GCR calculated a weighted average recovery rate of 66.45% (49.54% for consumer data) with a weighted standard deviation of 32.60% (37.49% for consumer data). GCR adjusted the recovery base case assumption to the newly calculated 50.15% (30.80% for consumer data) after adjusting downwards by subtracting half the weighted standard deviation. The consumer and non-consumer recovery rates were then weighted into a single recovery rate (50.15%*95%)+(30.80%*5%) = 49.18%. This was adjusted further downward for the covenanted 3% of the portfolio that may be held outside of the Common Monitory Area (“CMA”), with zero recoveries assumed on this 3%. The adjusted recovery base case rate modelled by GCR is 47.70% (Previous: 67.76%). The decrease in recoveries is the result of a decline in recoveries in 2021 as well as a large increase in standard deviation. The recovery rate for H12021 dropped significantly due to a single obligor default of R10.79m (70% of the H12021 default) which increased the standard deviation significantly. GCR has been informed that the servicer is at an advanced stage of recovery. GCR received updated recovery data until April 2022 and noted a recent increase in recoveries in the Jan – April 2022 period.
GCR made use of prepayment data spanning from April 2015 to December 2021 resulting in a rolling average prepayment rate of 7.35% with a standard deviation of 5.59%. After adjusting upwards for half a standard deviation, the resultant base case prepayment rate was 10.14% (Previous: 10.25%) which was used in the model.
In early May 2022 amendments to the Sale Agreement and Programme Memorandum were made and GCR catered to changes in covenants in its modelling. GCR modelled the asset portfolio at its amended covenant level of 126% Asset Cover Ratio (“ACR”). The ACR was reported at 132.34% for February 2022. In addition, GCR modelled to the following covenants, the aggregate exposure in respect of leases with a balloon payment at the covenanted level of 7.5% (Previous: 2.5%). The aggregate exposure of leases subject to the National Credit Act or Consumer Protection Act cannot exceed 5% (Previous: no leases included). Fixed rate leases were modelled at 5% of the portfolio when calculating the margin buckets (Previous: 12%). The aggregate exposure of leases with an original term of greater than 60 months should not exceed 10% (Previous: 5%) of the total exposure, GCR capped these at 84 months in line with the underlying lease documentation.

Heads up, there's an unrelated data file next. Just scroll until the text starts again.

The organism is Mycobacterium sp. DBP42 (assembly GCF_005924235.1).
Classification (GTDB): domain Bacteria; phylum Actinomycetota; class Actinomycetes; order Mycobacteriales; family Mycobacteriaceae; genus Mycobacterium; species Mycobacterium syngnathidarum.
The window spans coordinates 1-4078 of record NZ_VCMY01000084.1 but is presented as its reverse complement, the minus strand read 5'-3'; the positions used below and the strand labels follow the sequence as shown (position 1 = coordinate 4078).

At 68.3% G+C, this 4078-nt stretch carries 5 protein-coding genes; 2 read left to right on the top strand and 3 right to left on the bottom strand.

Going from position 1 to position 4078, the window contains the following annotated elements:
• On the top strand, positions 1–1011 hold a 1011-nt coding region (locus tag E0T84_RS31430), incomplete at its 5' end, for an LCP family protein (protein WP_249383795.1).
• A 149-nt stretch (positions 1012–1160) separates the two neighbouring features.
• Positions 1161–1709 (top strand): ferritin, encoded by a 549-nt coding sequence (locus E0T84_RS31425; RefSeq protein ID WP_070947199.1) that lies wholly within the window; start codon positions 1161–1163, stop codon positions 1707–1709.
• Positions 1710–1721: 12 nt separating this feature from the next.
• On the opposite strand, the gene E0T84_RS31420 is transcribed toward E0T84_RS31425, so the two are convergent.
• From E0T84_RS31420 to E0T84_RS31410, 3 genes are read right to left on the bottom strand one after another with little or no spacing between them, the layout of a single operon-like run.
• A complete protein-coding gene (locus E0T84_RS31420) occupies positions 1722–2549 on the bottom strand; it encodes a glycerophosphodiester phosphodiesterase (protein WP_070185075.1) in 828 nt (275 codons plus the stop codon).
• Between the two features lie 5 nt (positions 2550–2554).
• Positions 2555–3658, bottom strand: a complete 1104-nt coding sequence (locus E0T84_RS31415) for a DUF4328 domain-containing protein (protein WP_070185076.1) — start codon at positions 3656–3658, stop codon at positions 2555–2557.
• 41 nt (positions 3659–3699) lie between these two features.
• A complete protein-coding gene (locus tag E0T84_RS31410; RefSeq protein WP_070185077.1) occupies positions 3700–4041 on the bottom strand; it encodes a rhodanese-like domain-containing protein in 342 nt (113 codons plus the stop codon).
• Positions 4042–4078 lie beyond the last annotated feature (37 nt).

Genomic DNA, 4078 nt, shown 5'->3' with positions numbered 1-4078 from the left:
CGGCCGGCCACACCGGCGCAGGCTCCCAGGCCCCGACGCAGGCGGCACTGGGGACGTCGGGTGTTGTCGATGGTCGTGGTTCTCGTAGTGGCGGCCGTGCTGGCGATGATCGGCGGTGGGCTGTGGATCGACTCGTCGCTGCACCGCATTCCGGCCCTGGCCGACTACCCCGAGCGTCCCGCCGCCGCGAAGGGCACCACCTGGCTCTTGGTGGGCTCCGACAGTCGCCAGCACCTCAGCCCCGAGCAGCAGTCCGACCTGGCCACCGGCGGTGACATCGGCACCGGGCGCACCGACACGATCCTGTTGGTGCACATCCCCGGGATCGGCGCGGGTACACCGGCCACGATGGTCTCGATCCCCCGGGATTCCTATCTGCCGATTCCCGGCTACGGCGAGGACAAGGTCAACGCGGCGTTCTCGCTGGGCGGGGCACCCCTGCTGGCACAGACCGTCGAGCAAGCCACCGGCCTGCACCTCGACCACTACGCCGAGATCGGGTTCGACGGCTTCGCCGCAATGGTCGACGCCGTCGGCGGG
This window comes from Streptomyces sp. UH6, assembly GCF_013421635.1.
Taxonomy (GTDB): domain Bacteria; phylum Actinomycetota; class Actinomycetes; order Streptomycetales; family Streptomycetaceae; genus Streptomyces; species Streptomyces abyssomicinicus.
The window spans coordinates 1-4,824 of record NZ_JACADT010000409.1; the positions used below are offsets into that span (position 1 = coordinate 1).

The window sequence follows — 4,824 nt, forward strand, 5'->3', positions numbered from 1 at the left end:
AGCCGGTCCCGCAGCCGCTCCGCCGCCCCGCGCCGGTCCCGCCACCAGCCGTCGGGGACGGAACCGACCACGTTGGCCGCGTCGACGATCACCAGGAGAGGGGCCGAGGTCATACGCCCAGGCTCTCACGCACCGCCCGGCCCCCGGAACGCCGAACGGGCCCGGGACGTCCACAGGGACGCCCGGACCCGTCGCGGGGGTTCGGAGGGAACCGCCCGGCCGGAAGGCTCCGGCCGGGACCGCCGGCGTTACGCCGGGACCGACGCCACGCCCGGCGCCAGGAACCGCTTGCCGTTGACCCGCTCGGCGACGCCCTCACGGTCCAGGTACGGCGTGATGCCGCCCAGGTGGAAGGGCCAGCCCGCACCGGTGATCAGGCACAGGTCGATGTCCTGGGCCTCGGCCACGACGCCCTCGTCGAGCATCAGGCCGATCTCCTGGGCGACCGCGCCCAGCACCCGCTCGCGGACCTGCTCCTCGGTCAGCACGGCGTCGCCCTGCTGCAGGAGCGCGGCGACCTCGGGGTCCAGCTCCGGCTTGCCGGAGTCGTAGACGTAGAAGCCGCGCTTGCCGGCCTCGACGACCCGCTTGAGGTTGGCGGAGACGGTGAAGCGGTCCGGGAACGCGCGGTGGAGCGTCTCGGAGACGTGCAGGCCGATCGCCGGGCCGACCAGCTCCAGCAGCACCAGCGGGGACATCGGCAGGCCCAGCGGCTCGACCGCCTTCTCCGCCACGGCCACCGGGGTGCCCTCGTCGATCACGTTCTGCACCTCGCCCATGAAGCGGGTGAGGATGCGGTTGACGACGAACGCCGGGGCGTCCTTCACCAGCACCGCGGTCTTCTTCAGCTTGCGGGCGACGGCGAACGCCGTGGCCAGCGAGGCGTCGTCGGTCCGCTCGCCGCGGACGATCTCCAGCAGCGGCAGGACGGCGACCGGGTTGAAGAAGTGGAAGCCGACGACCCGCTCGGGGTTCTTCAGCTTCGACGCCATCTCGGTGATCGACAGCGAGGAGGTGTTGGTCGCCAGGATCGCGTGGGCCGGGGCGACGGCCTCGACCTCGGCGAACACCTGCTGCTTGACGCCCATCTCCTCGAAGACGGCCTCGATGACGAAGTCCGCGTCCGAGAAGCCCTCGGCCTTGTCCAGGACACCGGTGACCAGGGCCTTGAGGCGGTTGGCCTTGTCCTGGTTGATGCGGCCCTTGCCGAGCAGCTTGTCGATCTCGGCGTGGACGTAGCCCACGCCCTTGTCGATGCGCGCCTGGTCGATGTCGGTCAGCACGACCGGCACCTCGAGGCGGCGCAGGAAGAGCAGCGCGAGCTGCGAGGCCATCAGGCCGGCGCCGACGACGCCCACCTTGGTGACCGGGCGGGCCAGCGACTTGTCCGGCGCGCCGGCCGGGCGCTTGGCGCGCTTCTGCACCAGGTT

The Transaction continues to report positive excess spread. The Weighted Average Yield (less Prime) on the ISAs (“Instalment Sale Agreements”) dropped to a low of 3.92% in October 2021 and then ended at 4.39% as at February 2022.
GCR’s cash flow analysis reflects the application of the respective rating scenario stresses as per GCR’s Criteria for Rating Consumer Asset Backed Securities which were applied in adherence with the Transaction’s amortising Pre-Enforcement Priority of Payments. The cash flow analysis indicates that the Transaction can withstand the stresses and assumptions for a rating commensurate with a ‘AAA(ZA)(sf)’ rating scenario.
|Primary analyst||Kyle Bales||Structured Finance & Securitisation Analyst|
|Johannesburg, ZA||KyleB@GCRratings.com||+27 11 784 1771|
|Secondary analyst||Siyuan Lu||Structured Finance & Securitisation Analyst|
|Johannesburg, ZA||SiyuanL@GCRratings.com||+27 11 784 1771|
|Committee chair||Yohan Assous||Sector head: Structured Finance & Securitisation|
|Johannesburg, ZA||Yohan@GCRratings.com||+27 11 784 1771|
Related criteria and research
|Criteria for Rating Structured Finance Transactions – Sep ’18|
|Criteria for Rating Consumer Asset Backed Securities – Sep ’18|
|Criteria for Rating Financial Institutions – May ’19|
|GCR Rating Scales Symbols and Definitions – May ‘19|